Light supports move to Wagon Works

Stroud News and Journal: John Light John Light

GLOUCESTERSHIRE are set to make huge financial cuts and could leave Bristol after being refused planning permission to redevelop the County Ground.

The club can still appeal the decision or submit revised plans, but they are also exploring the idea of moving their headquarters to Gloucester.

The county's former chairman and SNJ columnist, John Light, says he would support a move to the Wagon Works ground in Tuffley Avenue, which staged the Gloucester festival until 1992.

"I would love that to happen," he said.

"The old Wagon Works ground in Tuffley Avenue is still an 18-acre empty site.

"Those who remember the county playing there should also remember it only ever staged three first class matches a season.

"The old square is too small and must be enlarged. Facilities for players, spectators and media must be added. Moving there would be a lengthy and expensive process."

The planning application was refused, with six votes to four against, because the proposed student accommodation that would pay for the development was said to be too big, lacking sufficient parking and harmful to a conservation area.

Gloucestershire have played at Nevil Road for 122 years but needed to increase the capacity to 17,500 and improve facilities to meet ECB requirements and continue staging international matches, a major source of income for the club.

And Light hit out at Bristol City Council's decision, calling it "a savage blow."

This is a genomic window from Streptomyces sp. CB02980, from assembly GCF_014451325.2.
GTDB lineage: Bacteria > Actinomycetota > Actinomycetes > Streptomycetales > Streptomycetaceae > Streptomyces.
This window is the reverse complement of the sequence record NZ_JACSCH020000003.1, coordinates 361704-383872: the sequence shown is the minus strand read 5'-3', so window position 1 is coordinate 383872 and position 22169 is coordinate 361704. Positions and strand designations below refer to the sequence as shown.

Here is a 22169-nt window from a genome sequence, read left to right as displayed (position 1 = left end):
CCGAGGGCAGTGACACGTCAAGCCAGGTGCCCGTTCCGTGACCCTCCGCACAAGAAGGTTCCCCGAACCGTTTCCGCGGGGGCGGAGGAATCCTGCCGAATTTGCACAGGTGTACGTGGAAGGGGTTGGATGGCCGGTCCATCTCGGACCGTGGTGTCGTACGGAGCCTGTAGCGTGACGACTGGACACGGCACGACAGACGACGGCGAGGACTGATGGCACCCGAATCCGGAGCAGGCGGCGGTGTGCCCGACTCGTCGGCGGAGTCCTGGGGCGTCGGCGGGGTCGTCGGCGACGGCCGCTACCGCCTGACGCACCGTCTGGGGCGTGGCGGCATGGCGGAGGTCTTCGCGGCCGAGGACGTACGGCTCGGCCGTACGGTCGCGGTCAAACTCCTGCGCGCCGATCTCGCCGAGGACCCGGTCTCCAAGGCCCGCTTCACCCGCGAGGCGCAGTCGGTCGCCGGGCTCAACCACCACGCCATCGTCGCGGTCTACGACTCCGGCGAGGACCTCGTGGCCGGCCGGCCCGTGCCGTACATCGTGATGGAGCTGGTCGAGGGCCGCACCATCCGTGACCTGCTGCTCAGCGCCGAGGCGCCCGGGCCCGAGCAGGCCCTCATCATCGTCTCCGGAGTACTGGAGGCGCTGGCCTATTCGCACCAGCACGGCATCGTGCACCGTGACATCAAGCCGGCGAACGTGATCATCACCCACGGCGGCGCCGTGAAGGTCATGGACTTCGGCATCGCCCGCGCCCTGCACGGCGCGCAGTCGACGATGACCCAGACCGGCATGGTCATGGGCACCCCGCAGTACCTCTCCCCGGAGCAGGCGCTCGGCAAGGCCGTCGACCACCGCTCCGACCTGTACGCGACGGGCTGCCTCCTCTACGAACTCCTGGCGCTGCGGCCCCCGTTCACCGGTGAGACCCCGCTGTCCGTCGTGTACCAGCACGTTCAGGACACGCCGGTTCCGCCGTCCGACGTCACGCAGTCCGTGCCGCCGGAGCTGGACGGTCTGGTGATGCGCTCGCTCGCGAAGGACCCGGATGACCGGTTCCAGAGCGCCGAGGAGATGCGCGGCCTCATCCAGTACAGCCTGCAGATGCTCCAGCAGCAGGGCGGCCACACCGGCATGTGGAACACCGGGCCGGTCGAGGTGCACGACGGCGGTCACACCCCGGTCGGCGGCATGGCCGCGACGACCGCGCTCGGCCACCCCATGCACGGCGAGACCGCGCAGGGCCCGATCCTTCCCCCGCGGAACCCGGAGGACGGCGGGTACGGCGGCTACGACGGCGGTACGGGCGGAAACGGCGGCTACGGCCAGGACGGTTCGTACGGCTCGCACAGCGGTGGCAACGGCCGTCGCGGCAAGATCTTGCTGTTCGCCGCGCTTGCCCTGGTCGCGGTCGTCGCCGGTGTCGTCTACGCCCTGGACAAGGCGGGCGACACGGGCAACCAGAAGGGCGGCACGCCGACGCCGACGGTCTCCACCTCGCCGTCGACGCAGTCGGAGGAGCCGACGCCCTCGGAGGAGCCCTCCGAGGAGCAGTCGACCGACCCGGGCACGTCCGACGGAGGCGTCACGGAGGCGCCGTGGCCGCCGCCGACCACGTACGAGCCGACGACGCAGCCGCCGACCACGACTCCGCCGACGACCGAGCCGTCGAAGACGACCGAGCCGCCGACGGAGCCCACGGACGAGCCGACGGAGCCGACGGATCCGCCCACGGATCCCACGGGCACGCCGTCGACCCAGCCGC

He added: "When I became chairman of the club it had already been decided to improve the ground.

"Those One-Day Internationals were needed. A look at our balance sheet showed how much revenue they brought to the club. Without that financial boost our future existence would be in doubt. Light added: "The best cricketers in the world have played at Bristol in recent years - Shane Warne, the Waugh twins, Sachin Tendulkar. They have all played at Bristol thanks to Gloucestershire's successful staging of international cricket.

"Like the city's soccer clubs, its rugby club and now ice skaters, Bristol people are realising that their council is content with sporting mediocrity."

Gloucestershire chief executive Tom Richardson said: "This decision means that the international cricket programme in Bristol now stops and will be lost forever.

"Furthermore, our overall future in Bristol is also in doubt. It is no secret that Gloucester would be very keen to have us.

"The funding from the development will be lost and the city risks losing what could be its only (international) sports stadium.

“We need to consider our options, but time is running out."

Cllr Trevor Blythe, who voted against the redevelopment, said: "The planning committee were all of one mind that we want the cricket club to be successful, but not at any cost to the community.

"A number of other cricket grounds have been brought up to international standards without building a seven-storey block of flats."

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